Confusing advert seems to offer X11R5 + GNU + 386BSD 
		on CD Rom "InfoMagic Vol2 No2" for Price: 149 DM.
		Tel. 0130 4372 (allways busy, claims to be free, 
			so dont know if +49 130 4372 viable)
		Fax: +49 221 415995
		Shops in Berlin, Koeln, Regensburg, Ulm.

  (Editorial Note:  DM149 is about $75-$90 (or a little more)

	Mail Order:
		Computer Solutions Software GmbH
		Postfach 1180, Grafing/Muenchen, D-W 8018 Germany
		Tel +49 8092 5018
		Fax +49 8092 31727
		23 * 3.5" 1.4M flops @ Price: DM199
		Order No:/Best Nr: 5099
		Shop: 
			Columbus Datentechnik,
			Theresienstr 63, Muenchen, D-W 8000, Germany
			Tel +49 89 5232021

  Lynne wrote a short followup, letting us know that these companies do
  not send them any money.

  ( Linux was advertised in the mag. @ 89DM, both Linux & 386BSD distribs.
  were offered as something over 20 1M floppies )

  Many people would happily undercut high price commercial distributors,
  pocket some for media & copying hastle & forward remainder to subsidise
  Bill & Co's development efforts.

  This information is offered with no warranties, guarantees, franchise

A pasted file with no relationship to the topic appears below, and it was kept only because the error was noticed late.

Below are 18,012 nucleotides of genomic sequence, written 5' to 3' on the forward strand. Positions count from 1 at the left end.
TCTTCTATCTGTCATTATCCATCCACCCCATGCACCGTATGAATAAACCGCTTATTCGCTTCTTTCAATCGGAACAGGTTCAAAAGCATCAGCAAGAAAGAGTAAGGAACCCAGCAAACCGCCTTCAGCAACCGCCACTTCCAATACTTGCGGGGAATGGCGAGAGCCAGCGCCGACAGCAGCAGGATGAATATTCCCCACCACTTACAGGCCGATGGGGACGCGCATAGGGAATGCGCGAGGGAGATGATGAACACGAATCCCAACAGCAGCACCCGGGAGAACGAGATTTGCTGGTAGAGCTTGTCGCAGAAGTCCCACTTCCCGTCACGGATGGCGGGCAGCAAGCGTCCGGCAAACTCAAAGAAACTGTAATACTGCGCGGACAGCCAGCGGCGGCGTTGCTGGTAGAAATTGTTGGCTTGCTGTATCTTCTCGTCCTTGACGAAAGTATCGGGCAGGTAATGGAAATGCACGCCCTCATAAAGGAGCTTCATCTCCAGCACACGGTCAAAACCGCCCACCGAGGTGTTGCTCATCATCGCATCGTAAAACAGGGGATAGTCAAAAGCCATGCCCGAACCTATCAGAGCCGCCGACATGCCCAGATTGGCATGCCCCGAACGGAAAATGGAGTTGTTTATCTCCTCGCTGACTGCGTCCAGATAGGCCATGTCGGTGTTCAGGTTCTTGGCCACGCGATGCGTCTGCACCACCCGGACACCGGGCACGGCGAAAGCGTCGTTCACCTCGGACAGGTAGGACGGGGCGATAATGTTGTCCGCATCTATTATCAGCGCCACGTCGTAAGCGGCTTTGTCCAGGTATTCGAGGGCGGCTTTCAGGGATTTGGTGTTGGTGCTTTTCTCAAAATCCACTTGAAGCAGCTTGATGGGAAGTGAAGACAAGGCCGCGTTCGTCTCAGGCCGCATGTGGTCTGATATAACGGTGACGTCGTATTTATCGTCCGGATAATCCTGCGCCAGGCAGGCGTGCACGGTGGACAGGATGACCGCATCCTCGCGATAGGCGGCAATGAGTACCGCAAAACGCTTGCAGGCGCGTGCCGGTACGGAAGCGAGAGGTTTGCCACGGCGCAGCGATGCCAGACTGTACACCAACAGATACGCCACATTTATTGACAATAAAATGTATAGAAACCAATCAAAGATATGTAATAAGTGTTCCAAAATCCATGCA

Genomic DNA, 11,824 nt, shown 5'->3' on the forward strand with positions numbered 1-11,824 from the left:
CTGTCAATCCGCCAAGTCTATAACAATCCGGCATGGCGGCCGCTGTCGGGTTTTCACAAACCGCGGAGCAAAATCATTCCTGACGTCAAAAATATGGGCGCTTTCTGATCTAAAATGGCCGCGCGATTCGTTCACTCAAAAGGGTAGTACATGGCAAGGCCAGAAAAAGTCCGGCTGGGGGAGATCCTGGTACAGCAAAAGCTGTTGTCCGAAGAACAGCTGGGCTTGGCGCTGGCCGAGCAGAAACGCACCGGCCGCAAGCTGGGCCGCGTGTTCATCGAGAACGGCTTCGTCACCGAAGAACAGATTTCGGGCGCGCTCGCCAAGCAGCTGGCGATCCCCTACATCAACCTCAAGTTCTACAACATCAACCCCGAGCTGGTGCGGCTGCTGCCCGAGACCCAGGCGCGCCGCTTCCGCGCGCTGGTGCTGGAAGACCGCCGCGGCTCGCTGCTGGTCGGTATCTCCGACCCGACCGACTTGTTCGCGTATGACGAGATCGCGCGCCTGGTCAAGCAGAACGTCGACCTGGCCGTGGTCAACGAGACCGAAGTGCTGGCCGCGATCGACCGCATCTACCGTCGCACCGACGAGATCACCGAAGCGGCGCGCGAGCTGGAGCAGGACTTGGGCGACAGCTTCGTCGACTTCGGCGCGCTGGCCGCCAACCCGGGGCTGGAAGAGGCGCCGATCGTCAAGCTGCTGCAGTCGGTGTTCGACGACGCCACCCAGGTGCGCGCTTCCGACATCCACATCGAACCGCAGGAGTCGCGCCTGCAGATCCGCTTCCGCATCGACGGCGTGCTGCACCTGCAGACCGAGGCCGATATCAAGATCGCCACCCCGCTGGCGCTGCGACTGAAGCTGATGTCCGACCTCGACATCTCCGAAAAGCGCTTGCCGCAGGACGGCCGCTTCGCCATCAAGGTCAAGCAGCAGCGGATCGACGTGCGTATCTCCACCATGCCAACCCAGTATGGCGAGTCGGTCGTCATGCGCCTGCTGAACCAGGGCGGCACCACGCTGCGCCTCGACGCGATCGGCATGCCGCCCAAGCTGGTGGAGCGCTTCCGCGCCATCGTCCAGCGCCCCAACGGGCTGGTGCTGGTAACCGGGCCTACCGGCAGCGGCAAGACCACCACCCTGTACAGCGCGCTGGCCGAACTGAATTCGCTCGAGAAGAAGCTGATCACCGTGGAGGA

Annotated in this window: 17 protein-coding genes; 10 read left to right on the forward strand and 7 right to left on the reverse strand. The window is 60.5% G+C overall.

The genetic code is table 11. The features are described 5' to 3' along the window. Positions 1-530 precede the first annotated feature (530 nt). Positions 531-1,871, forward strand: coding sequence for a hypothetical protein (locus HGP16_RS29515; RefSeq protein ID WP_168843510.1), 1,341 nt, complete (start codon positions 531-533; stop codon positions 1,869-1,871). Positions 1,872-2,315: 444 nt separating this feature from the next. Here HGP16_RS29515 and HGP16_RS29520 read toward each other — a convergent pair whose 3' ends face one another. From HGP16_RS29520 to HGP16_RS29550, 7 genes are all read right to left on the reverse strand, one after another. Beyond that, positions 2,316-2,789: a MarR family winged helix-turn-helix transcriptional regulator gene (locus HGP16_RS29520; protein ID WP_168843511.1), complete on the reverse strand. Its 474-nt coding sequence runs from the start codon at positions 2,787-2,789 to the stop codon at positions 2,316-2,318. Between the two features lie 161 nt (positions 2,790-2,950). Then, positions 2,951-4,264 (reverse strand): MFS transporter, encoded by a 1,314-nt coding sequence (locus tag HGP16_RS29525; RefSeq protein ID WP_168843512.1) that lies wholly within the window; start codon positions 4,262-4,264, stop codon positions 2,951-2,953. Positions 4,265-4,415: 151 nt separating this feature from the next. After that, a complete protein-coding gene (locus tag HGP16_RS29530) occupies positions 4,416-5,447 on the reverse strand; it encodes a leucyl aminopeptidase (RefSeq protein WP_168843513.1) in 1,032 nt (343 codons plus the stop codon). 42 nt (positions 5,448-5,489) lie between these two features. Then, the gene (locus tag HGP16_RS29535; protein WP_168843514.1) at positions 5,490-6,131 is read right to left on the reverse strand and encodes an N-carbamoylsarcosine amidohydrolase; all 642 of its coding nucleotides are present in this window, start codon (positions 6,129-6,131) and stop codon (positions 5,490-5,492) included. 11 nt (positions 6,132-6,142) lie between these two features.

offers, or recommendations.
          
1.6	Electronic Information Groups for 386BSD

1.6.1	Usenet newsgroups

comp.os.386bsd.announce 
	Announcements relating to the 386bsd operating system. (Moderated)
	Announcements should be mailed to cgd using the address
	"386bsd-annou...@agate.berkeley.edu".
comp.os.386bsd.apps
	Applications which run under 386bsd.
comp.os.386bsd.bugs
	Bugs and fixes for the 386bsd OS and its clients.
comp.os.386bsd.development
	Working on 386bsd internals.
comp.os.386bsd.misc 
	General aspects of 386bsd not covered by other groups.
comp.os.386bsd.questions
	General questions about 386bsd.


1.6.2	Newsgroup archives.
  
  These sites maintain a historical record of the traffic in the Usenet
  Newsgroups indicated.  There are others, but I haven't gotten their
  names yet.

Host Name            IP address     Location        Newgroups archived
-------------------- -------------- --------------  ---------------- 
minnie.cs.adfa.oz.au 131.236.20.70  Australia       comp.unix.bsd
src.doc.ic.ac.uk     146.169.2.1    London, UK      comp.os.386bsd.*


1.6.3	386bsd mailing lists.

  There are at least two mailing lists for 386bsd.  Both are for discussions
  of the patchkit and patches.  They are:

  386bsd_patch...@cs.montana.edu: